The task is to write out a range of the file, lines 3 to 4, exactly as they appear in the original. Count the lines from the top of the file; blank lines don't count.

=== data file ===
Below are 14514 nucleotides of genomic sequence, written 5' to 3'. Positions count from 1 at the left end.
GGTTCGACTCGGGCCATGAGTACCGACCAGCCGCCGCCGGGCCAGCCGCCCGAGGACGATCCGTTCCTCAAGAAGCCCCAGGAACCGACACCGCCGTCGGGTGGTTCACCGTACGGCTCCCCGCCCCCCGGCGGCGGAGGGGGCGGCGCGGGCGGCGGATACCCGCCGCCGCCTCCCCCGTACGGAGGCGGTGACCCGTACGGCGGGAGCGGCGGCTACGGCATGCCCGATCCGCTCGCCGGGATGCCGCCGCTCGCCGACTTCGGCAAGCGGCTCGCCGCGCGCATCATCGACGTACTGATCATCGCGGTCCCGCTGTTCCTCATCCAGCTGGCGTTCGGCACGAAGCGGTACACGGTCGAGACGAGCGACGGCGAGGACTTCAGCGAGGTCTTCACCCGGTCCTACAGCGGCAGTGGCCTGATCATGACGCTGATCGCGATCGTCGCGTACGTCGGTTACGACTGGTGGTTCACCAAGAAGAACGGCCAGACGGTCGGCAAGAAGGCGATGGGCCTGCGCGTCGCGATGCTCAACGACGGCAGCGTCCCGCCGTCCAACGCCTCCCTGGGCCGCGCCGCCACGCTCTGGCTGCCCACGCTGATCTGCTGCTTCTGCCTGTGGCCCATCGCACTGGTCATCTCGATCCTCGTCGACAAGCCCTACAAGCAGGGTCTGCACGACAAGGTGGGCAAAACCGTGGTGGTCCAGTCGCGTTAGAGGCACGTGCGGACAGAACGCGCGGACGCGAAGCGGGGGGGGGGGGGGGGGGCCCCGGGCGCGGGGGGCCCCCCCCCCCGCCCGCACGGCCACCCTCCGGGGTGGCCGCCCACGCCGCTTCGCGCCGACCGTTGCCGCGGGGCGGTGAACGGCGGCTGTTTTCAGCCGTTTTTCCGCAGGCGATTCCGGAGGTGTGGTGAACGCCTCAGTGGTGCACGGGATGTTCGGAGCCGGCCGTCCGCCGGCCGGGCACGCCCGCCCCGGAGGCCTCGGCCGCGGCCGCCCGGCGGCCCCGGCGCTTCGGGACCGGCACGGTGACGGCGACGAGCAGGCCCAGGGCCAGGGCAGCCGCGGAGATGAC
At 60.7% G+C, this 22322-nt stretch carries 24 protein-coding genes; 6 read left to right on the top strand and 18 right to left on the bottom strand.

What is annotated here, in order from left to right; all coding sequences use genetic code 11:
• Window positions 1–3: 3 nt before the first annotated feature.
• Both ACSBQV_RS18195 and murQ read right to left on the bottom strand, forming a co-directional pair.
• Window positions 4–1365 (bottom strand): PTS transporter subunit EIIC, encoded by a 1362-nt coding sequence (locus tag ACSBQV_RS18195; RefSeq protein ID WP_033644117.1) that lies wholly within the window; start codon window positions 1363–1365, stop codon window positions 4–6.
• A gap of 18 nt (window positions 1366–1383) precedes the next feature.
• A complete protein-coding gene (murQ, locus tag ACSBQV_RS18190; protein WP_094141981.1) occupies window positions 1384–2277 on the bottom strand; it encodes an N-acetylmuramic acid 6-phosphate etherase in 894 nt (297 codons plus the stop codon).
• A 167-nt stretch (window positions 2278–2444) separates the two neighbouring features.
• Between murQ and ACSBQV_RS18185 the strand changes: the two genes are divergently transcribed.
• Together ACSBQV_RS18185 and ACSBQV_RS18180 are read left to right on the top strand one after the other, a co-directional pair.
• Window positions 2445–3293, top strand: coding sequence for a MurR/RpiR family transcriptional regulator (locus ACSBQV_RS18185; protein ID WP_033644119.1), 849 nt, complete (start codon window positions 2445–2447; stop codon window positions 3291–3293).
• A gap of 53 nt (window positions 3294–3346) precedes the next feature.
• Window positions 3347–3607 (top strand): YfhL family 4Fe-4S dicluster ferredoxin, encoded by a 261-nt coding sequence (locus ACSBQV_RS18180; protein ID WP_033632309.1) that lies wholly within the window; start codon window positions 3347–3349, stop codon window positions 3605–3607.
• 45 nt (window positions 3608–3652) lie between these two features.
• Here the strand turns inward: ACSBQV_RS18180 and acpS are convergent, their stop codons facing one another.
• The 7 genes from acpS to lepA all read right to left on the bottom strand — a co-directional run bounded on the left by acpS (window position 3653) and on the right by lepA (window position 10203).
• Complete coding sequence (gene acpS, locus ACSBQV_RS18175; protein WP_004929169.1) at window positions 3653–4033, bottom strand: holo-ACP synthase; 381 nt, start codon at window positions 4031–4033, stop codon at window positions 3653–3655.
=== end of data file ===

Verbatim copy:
At 60.7% G+C, this 22322-nt stretch carries 24 protein-coding genes; 6 read left to right on the top strand and 18 right to left on the bottom strand.

What is annotated here, in order from left to right; all coding sequences use genetic code 11: